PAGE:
|Author/Contributor(s):||Nelson, Jacob L|
|Publisher:||Oxford University Press, USA|
place? What is the connection between what journalists think about their audiences and what they do to reach them? Perhaps most importantly, how aligned are these imagined audiences with the real ones? Imagined Audiences draws on ethnographic case studies of three news organizations to reveal how journalists' assumptions about their audiences shape their approaches to their audiences. Jacob L. Nelson examines the role that audiences have traditionally played in journalism, how that role has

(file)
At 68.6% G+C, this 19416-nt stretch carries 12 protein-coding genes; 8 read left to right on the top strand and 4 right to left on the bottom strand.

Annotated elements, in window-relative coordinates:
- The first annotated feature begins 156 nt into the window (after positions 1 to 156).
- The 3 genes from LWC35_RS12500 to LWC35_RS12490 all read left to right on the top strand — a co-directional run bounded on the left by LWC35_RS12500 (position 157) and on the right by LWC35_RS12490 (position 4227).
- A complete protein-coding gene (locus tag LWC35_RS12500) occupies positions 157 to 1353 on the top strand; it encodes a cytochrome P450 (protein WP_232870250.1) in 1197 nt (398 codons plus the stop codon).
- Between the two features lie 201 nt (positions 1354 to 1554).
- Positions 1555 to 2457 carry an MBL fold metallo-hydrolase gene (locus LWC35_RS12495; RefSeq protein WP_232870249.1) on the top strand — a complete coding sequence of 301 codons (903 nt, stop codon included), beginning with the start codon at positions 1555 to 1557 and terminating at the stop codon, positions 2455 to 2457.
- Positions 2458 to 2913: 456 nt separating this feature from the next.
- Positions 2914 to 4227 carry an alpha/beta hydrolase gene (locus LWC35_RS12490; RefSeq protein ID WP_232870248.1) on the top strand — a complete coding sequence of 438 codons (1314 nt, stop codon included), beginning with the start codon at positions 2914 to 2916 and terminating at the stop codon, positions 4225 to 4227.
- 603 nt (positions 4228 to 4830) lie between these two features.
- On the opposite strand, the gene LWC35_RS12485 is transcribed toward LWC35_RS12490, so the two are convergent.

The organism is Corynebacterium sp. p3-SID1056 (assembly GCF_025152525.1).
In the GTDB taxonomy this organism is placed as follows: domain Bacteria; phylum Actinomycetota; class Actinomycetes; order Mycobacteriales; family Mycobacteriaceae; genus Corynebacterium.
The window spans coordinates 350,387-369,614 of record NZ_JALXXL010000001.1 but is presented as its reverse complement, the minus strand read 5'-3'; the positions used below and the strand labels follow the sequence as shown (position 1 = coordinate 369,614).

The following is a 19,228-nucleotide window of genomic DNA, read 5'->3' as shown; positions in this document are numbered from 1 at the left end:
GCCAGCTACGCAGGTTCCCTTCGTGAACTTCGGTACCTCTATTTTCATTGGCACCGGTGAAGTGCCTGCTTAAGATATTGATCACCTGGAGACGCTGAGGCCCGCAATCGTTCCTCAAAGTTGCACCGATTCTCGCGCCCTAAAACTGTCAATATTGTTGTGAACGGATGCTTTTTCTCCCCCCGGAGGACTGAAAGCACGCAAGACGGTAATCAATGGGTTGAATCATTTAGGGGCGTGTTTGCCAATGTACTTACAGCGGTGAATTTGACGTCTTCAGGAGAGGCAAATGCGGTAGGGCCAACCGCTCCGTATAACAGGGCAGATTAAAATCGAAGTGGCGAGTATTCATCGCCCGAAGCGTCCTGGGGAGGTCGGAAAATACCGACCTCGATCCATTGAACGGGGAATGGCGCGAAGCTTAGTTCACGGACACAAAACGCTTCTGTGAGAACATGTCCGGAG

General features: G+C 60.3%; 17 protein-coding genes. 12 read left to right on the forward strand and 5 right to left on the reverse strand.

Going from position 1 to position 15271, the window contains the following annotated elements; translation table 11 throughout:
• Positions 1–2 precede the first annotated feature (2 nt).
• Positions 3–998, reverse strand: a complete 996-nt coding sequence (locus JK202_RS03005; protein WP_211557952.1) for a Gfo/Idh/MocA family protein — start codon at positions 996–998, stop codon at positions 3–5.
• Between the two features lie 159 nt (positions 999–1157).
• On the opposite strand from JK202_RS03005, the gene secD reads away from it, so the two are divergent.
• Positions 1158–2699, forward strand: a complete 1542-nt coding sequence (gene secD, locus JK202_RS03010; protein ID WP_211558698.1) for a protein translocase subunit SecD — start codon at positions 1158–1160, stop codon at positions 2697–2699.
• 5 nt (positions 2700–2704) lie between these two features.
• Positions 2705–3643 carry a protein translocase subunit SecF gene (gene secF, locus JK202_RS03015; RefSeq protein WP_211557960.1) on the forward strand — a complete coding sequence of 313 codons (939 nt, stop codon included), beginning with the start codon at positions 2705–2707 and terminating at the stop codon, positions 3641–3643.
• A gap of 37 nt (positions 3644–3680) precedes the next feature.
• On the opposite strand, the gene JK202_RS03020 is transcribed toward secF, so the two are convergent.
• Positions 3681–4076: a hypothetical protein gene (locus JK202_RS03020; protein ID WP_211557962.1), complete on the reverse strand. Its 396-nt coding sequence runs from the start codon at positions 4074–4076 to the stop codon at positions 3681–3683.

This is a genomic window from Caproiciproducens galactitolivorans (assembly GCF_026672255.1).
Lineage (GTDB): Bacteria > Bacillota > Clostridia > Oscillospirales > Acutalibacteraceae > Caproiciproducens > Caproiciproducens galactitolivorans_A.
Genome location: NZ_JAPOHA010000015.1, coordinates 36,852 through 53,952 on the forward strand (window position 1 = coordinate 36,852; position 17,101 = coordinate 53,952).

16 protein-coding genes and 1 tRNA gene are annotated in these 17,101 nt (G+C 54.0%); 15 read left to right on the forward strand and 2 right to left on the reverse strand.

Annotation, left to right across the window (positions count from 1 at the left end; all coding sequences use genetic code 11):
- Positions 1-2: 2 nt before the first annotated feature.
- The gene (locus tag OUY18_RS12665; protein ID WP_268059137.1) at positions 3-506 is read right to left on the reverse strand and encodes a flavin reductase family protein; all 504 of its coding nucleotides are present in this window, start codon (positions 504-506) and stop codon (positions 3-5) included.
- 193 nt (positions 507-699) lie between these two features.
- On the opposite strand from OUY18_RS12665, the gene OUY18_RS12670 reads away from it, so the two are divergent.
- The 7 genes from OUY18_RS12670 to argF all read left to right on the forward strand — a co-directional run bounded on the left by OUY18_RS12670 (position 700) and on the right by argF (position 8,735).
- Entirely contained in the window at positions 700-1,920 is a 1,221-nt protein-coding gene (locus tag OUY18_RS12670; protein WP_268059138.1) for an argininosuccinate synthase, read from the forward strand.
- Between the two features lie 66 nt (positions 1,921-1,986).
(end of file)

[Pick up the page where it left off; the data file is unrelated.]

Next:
changed, and what those changes mean for both the profession and the public. He concludes by drawing on audience studies research to compare journalism's imagined audiences with actual observations of news audience behavior. The result is a comprehensive study of both news production and reception
at a moment when the relationship between the two has grown more important than ever before.